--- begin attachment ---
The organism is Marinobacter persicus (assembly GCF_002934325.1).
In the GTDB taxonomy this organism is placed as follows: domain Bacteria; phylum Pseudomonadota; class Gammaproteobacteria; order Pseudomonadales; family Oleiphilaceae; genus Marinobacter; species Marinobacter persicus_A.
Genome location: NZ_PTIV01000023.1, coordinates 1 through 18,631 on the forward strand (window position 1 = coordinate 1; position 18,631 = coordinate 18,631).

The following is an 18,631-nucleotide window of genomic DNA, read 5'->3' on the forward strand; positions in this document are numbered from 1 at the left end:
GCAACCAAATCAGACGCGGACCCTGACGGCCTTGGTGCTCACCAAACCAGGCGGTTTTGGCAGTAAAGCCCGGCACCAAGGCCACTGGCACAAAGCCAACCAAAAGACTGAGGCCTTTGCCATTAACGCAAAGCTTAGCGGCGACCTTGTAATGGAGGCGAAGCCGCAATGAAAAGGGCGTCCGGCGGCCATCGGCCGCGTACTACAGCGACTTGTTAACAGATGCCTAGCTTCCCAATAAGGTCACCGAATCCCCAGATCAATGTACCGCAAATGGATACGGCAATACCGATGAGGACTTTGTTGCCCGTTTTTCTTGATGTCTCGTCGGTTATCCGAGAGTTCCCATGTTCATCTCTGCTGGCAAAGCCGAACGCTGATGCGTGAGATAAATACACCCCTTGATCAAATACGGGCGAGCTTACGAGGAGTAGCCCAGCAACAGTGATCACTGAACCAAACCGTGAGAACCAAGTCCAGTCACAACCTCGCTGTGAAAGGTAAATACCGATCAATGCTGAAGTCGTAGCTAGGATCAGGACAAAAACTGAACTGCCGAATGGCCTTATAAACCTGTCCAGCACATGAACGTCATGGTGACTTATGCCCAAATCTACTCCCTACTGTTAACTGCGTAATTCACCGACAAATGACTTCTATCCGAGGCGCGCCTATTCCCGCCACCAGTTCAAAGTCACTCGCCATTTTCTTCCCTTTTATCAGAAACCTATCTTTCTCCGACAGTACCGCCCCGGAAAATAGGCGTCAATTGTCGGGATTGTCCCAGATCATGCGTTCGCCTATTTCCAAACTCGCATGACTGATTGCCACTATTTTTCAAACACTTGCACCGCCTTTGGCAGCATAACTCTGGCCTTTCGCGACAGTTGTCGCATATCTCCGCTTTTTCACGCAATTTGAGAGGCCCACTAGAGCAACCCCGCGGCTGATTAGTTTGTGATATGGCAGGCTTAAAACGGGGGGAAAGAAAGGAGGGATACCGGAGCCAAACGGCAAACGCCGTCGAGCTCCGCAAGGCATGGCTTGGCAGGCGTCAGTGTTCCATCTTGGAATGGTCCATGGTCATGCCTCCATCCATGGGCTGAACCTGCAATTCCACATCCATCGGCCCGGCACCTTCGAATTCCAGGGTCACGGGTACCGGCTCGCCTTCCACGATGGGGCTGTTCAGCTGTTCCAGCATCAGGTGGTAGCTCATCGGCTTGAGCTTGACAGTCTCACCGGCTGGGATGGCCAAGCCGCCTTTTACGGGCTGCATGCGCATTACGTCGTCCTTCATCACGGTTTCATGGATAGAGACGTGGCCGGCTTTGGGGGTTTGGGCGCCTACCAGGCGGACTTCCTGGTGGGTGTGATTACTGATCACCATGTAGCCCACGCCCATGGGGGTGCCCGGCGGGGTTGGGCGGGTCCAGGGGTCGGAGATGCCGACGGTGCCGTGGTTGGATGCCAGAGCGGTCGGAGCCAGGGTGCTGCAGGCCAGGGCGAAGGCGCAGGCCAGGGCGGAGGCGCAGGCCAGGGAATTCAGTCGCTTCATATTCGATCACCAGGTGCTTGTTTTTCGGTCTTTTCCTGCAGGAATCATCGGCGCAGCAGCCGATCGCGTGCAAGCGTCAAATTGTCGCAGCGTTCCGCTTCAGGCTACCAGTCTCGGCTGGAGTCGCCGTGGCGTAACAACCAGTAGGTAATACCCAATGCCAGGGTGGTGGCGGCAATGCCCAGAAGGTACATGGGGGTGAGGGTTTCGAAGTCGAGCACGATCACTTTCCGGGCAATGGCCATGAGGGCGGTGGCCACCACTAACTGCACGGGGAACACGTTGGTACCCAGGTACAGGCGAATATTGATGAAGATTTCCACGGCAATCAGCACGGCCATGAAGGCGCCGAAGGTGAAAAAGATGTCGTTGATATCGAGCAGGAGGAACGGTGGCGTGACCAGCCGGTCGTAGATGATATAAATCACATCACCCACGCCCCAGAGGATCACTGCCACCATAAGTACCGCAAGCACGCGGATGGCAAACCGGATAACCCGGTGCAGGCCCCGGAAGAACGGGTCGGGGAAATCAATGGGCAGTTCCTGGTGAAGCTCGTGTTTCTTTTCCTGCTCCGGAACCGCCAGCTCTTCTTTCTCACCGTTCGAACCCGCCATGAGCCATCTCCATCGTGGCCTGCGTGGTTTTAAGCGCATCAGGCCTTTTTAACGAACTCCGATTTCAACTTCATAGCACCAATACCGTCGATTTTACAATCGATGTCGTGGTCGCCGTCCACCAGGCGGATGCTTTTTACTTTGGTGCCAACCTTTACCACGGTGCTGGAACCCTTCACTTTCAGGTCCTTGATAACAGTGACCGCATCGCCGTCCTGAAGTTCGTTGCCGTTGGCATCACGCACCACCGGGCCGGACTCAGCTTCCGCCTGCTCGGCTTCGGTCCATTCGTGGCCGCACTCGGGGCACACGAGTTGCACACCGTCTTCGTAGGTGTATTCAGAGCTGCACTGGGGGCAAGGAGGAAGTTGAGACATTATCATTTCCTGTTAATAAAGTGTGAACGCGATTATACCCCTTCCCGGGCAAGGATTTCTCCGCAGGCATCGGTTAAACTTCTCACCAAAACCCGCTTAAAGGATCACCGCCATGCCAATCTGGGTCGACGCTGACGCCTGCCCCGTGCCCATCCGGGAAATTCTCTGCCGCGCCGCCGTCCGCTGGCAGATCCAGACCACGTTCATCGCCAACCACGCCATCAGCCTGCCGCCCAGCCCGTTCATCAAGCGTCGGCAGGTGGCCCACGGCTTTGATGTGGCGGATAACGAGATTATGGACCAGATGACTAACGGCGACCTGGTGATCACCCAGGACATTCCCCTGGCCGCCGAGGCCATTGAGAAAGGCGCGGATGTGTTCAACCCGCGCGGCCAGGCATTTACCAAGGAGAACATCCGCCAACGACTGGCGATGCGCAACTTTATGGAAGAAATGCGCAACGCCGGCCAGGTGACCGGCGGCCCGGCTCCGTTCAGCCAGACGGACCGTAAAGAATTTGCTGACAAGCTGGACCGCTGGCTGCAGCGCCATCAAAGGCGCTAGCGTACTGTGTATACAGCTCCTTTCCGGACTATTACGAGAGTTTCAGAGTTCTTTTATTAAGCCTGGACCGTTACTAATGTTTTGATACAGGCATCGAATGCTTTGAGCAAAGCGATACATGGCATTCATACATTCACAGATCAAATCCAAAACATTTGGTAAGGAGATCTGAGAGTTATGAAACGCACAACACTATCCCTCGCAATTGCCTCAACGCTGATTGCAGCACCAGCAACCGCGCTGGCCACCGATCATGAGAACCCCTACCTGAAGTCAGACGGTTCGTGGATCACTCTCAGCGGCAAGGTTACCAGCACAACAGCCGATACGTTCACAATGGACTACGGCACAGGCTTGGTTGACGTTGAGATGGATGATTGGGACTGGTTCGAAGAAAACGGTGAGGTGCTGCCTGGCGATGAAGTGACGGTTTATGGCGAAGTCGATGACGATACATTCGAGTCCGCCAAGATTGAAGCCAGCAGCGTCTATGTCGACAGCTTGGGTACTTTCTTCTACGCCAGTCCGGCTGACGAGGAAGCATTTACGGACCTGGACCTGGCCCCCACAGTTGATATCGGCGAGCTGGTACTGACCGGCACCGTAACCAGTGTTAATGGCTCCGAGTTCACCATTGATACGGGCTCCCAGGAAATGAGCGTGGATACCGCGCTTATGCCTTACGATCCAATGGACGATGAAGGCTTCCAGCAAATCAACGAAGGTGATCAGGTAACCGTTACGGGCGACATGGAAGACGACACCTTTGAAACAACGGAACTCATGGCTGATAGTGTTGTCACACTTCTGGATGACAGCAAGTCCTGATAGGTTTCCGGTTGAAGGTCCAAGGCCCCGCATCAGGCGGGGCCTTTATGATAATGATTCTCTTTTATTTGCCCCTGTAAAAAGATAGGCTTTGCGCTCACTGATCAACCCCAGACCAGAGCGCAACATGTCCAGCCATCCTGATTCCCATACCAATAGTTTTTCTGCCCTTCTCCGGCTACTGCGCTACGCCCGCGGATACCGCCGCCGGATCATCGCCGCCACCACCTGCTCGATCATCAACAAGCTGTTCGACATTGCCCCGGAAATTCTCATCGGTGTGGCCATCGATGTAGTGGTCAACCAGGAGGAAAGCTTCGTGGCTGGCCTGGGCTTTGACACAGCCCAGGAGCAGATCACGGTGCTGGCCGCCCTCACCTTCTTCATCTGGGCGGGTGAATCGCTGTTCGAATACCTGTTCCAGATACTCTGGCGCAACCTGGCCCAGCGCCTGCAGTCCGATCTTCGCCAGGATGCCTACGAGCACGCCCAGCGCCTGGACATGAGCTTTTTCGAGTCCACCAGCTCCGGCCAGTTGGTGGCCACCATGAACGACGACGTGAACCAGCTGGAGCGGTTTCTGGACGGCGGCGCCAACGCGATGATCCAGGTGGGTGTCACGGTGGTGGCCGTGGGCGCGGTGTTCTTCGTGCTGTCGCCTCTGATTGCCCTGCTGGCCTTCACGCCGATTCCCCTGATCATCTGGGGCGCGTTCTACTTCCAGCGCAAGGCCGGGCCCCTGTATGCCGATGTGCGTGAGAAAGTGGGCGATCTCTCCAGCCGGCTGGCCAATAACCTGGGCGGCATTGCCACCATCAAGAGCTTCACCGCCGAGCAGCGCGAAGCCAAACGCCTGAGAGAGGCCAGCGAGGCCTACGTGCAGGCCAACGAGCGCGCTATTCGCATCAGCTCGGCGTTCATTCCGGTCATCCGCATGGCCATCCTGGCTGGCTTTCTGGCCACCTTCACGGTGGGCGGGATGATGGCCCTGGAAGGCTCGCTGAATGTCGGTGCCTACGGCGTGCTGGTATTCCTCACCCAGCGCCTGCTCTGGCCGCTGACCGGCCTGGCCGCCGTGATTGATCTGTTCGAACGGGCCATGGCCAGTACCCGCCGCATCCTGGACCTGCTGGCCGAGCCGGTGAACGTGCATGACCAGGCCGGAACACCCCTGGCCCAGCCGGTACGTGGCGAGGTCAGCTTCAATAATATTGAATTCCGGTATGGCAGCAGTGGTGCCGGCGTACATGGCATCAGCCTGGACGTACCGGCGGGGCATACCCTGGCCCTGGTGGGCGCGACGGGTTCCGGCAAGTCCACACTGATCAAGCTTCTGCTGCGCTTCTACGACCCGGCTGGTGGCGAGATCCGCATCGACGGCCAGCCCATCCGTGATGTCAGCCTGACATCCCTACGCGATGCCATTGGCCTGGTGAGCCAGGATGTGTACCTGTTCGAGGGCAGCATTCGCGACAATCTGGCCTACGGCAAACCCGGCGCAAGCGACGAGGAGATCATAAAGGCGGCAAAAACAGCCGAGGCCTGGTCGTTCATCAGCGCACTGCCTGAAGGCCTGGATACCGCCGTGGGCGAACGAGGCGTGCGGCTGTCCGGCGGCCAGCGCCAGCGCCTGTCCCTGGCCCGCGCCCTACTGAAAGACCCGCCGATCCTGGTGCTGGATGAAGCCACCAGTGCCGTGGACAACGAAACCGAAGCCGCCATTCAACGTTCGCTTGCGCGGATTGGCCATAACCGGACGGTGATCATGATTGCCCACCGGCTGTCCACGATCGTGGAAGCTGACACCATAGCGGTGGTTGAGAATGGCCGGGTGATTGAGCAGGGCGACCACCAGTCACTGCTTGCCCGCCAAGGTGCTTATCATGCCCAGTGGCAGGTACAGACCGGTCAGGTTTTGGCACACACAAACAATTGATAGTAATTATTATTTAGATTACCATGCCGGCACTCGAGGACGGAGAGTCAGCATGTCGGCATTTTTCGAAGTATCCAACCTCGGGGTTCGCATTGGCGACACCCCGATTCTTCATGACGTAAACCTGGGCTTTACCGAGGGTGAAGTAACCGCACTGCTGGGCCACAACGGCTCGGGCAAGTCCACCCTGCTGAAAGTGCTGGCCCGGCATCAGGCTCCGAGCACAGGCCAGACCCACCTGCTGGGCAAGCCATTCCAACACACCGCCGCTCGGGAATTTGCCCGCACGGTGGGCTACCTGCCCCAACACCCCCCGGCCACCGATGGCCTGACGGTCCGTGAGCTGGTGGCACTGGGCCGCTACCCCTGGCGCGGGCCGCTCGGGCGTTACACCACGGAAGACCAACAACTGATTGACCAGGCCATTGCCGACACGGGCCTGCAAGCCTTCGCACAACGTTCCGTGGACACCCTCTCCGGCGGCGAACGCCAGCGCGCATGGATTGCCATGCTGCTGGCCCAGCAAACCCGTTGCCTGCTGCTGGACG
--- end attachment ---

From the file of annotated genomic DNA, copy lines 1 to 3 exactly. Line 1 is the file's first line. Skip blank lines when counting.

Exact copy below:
The organism is Marinobacter persicus (assembly GCF_002934325.1).
In the GTDB taxonomy this organism is placed as follows: domain Bacteria; phylum Pseudomonadota; class Gammaproteobacteria; order Pseudomonadales; family Oleiphilaceae; genus Marinobacter; species Marinobacter persicus_A.
Genome location: NZ_PTIV01000023.1, coordinates 1 through 18,631 on the forward strand (window position 1 = coordinate 1; position 18,631 = coordinate 18,631).